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    American Presidential Inaugurations Explained For British People

    A guide to Inauguration Day for confused British people.

    1. The first big difference is how long it takes to find out who you'll actually be swearing in. In the US, this process takes exactly 84 years.

    Paramount Pictures

    Eighty-four years in emotional distress = about a year and a half of actual presidential campaigning. And then there's another two months between getting elected and actually becoming president.

    And in the UK, well, there were about 90 minutes between Theresa May lauching her campaign to be the next prime minister, and being announced as the next prime minister by a man called Graham.

    Oli Scarff / AFP / Getty Images / Blingee / BuzzFeed

    After that, it was two days before she actually became PM. If this surprises and/or confuses you, read this and find out who Graham is.

    2. In the US, huge crowds witness the big moment that the president is sworn in on the National Mall in Washington, DC.

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    An estimated 1.8 million people attended Barack Obama's first inauguration in 2009.

    In the UK, you officially become prime minister in a private meeting with the Queen.

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    It's just the one queen there to see it happen. There are not 1.8 million queens. That we know of.

    3. The exact moment of becoming president happens at noon on 20 January, which is about the time of the recitation of the oath of office.

    Tim Clary / AFP / Getty Images

    Traditionally, the chief justice of the Supreme Court administers the oath, which is written out in the fancy written-down American constitution.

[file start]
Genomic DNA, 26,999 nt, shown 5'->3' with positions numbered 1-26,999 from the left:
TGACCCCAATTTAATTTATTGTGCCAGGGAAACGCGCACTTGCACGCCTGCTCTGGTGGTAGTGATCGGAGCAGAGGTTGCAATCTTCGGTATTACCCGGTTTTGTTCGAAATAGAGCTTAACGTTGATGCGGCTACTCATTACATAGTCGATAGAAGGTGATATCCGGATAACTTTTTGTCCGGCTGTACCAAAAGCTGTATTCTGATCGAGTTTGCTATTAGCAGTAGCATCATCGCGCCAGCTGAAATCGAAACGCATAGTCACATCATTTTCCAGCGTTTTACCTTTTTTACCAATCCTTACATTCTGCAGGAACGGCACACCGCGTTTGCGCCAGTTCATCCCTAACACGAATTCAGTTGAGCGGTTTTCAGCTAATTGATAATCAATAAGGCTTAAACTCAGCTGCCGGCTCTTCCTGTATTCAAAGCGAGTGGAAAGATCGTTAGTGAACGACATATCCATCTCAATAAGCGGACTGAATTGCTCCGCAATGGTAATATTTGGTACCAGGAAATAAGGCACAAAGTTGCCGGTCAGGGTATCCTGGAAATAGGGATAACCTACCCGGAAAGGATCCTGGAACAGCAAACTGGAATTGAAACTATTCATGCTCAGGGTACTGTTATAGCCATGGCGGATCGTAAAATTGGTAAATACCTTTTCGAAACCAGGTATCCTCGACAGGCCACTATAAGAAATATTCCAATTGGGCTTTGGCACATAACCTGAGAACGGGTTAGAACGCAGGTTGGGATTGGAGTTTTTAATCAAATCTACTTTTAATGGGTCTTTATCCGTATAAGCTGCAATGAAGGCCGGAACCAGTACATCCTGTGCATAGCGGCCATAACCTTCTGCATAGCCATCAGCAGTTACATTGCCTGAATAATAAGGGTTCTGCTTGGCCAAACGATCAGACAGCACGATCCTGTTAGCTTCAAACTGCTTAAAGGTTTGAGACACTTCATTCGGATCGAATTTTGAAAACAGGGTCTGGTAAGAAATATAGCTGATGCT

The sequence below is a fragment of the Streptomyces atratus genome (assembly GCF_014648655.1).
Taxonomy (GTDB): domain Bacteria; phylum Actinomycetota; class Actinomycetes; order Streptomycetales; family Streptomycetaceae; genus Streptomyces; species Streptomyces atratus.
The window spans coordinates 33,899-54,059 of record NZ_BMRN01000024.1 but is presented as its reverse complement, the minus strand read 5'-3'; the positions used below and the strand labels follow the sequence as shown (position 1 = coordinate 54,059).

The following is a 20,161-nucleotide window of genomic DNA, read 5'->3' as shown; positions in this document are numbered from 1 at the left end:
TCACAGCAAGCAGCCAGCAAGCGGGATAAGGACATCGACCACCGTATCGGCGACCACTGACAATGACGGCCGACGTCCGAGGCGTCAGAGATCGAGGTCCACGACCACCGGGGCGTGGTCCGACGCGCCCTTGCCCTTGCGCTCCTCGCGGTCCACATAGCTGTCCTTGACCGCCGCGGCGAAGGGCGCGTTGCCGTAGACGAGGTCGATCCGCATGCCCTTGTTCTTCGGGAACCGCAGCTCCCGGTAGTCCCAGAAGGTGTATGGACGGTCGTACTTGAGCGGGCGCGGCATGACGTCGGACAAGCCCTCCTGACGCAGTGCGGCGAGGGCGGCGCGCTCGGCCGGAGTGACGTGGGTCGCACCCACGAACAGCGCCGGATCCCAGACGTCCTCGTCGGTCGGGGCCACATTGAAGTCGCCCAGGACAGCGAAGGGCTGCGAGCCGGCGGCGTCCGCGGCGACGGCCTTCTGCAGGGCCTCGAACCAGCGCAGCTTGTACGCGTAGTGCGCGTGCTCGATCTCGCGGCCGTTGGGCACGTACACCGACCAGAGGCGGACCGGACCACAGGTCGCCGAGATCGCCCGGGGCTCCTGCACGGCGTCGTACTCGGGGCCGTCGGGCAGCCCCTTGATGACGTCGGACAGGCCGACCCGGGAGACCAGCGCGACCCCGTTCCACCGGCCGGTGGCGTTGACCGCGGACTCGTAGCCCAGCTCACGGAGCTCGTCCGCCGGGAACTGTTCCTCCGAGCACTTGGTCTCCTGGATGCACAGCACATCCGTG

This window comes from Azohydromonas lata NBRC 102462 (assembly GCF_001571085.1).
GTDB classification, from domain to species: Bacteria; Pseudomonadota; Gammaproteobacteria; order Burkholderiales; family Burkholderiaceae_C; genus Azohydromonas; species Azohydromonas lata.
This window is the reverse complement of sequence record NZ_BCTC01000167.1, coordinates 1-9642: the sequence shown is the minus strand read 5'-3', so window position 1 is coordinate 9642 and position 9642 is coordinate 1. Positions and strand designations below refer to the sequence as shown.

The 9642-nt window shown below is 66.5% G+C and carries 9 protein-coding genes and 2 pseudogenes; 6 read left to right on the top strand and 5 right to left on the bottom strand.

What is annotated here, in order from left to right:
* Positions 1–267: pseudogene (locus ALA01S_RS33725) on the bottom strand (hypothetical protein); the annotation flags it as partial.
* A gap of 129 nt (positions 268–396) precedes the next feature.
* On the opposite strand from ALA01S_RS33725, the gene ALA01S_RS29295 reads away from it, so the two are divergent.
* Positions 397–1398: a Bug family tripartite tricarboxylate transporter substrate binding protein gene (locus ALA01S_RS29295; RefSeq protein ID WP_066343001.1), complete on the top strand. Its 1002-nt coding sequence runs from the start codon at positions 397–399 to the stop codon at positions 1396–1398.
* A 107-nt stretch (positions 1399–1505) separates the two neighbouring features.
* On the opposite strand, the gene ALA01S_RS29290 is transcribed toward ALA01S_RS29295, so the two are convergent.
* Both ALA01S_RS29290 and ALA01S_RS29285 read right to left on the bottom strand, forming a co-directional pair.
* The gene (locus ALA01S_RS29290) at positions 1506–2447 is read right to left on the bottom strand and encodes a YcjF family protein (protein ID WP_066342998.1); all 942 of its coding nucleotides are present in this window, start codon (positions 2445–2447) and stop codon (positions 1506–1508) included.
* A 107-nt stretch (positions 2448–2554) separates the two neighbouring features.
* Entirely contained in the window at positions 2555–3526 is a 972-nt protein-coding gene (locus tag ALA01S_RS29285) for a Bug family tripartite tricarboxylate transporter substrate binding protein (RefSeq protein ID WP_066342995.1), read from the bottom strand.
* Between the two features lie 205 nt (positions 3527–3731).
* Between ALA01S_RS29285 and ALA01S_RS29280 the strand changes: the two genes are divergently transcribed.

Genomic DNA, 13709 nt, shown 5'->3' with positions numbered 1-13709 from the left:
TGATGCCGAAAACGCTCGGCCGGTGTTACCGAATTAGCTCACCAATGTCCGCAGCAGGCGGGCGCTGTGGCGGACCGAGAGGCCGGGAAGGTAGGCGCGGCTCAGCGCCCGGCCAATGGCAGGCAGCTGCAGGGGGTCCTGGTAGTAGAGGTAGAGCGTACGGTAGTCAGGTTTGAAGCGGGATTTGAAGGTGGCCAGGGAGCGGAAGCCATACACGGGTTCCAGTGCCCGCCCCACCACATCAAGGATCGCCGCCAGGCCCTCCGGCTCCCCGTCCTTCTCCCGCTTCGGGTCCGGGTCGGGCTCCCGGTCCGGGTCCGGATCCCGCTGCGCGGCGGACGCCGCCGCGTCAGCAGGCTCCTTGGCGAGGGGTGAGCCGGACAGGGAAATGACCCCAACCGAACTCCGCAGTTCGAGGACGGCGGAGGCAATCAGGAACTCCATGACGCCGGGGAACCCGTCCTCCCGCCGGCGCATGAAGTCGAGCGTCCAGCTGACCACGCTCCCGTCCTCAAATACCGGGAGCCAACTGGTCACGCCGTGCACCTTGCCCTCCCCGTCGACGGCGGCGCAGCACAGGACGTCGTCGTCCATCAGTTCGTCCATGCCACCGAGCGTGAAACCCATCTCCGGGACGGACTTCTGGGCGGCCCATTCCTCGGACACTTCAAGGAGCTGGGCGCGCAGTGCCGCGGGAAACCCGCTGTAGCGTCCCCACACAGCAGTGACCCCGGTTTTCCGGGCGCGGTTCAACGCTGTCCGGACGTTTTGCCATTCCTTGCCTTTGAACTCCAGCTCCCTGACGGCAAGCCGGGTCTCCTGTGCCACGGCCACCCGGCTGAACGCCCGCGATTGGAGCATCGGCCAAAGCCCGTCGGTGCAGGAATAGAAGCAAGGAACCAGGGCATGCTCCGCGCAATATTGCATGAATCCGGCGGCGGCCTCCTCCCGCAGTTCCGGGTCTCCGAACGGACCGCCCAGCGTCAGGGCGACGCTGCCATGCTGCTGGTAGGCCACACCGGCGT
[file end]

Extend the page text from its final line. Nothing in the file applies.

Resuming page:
These are the words, in case you'd like to lip-synch along:

    "I, Jessica Banterpants, do solemnly swear that I will faithfully execute the office of President of the United States, and will to the best of my ability, preserve, protect, and defend the Constitution of the United States."

    And in the UK, the magic moment happens when the Queen ~invites you to form a new government~.

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    Get up, Theresa, the Queen's not that short.

    4. After the deed is done, the new US president gives a stirring inaugural address; some of these are long-remembered and very famous.

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    Here's a picture of John F. Kennedy's address, which included the immortal line, "Ask not what your country can do for you; ask what you can do for your country." In 1933, FDR said "the only thing we have to fear is...fear itself."

    Abraham Lincoln's incredibly important second inaugural address took place in the last months of the American Civil War. He said: "With malice toward none, with charity for all, with firmness in the right as God gives us to see the right, let us strive on to finish the work we are in, to bind up the nation's wounds, to care for him who shall have borne the battle and for his widow and his orphan, to do all which may achieve and cherish a just and lasting peace among ourselves and with all nations."

    Who knows what such immortal lines await us on Friday?

    Writing my inaugural address at the Winter White House, Mar-a-Lago, three weeks ago. Looking forward to Friday.…

    Anyway, the new prime minister also gives a speech, but to a much smaller group of mostly bored journalists in front of 10 Downing Street.

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    Nobody really remembers what is said in them.